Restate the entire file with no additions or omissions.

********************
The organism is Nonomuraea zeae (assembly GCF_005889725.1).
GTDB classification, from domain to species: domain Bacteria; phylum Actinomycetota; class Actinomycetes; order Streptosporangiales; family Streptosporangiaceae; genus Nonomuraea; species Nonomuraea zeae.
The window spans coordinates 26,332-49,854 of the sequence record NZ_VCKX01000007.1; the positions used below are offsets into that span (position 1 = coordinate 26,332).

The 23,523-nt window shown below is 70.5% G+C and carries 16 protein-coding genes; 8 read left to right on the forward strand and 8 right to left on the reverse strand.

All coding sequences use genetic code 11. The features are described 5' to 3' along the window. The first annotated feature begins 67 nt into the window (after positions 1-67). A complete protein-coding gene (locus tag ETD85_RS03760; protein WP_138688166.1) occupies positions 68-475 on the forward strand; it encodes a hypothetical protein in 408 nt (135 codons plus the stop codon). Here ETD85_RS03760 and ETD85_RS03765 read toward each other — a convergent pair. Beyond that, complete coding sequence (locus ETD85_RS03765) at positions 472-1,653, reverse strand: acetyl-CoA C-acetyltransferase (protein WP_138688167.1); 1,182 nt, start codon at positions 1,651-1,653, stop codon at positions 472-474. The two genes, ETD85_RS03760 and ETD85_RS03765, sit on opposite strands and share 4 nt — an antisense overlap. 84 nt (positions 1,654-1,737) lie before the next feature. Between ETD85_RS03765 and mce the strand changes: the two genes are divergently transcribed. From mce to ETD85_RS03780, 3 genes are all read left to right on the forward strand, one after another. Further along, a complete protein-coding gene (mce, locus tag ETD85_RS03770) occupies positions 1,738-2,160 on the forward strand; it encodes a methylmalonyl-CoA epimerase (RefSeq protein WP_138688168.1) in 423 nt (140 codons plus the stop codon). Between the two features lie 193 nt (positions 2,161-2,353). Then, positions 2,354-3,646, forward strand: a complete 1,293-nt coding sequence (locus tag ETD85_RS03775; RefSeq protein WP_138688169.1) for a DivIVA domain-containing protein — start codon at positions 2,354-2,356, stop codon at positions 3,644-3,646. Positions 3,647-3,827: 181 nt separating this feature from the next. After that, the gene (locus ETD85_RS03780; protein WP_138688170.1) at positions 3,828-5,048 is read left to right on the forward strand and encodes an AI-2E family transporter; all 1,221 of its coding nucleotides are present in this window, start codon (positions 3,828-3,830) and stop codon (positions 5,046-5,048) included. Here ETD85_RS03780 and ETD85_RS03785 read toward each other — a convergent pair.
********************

The organism is Nonomuraea zeae (assembly GCF_005889725.1).
GTDB classification, from domain to species: domain Bacteria; phylum Actinomycetota; class Actinomycetes; order Streptosporangiales; family Streptosporangiaceae; genus Nonomuraea; species Nonomuraea zeae.
The window spans coordinates 26,332-49,854 of the sequence record NZ_VCKX01000007.1; the positions used below are offsets into that span (position 1 = coordinate 26,332).

The 23,523-nt window shown below is 70.5% G+C and carries 16 protein-coding genes; 8 read left to right on the forward strand and 8 right to left on the reverse strand.

All coding sequences use genetic code 11. The features are described 5' to 3' along the window. The first annotated feature begins 67 nt into the window (after positions 1-67). A complete protein-coding gene (locus tag ETD85_RS03760; protein WP_138688166.1) occupies positions 68-475 on the forward strand; it encodes a hypothetical protein in 408 nt (135 codons plus the stop codon). Here ETD85_RS03760 and ETD85_RS03765 read toward each other — a convergent pair. Beyond that, complete coding sequence (locus ETD85_RS03765) at positions 472-1,653, reverse strand: acetyl-CoA C-acetyltransferase (protein WP_138688167.1); 1,182 nt, start codon at positions 1,651-1,653, stop codon at positions 472-474. The two genes, ETD85_RS03760 and ETD85_RS03765, sit on opposite strands and share 4 nt — an antisense overlap. 84 nt (positions 1,654-1,737) lie before the next feature. Between ETD85_RS03765 and mce the strand changes: the two genes are divergently transcribed. From mce to ETD85_RS03780, 3 genes are all read left to right on the forward strand, one after another. Further along, a complete protein-coding gene (mce, locus tag ETD85_RS03770) occupies positions 1,738-2,160 on the forward strand; it encodes a methylmalonyl-CoA epimerase (RefSeq protein WP_138688168.1) in 423 nt (140 codons plus the stop codon). Between the two features lie 193 nt (positions 2,161-2,353). Then, positions 2,354-3,646, forward strand: a complete 1,293-nt coding sequence (locus tag ETD85_RS03775; RefSeq protein WP_138688169.1) for a DivIVA domain-containing protein — start codon at positions 2,354-2,356, stop codon at positions 3,644-3,646. Positions 3,647-3,827: 181 nt separating this feature from the next. After that, the gene (locus ETD85_RS03780; protein WP_138688170.1) at positions 3,828-5,048 is read left to right on the forward strand and encodes an AI-2E family transporter; all 1,221 of its coding nucleotides are present in this window, start codon (positions 3,828-3,830) and stop codon (positions 5,046-5,048) included. Here ETD85_RS03780 and ETD85_RS03785 read toward each other — a convergent pair.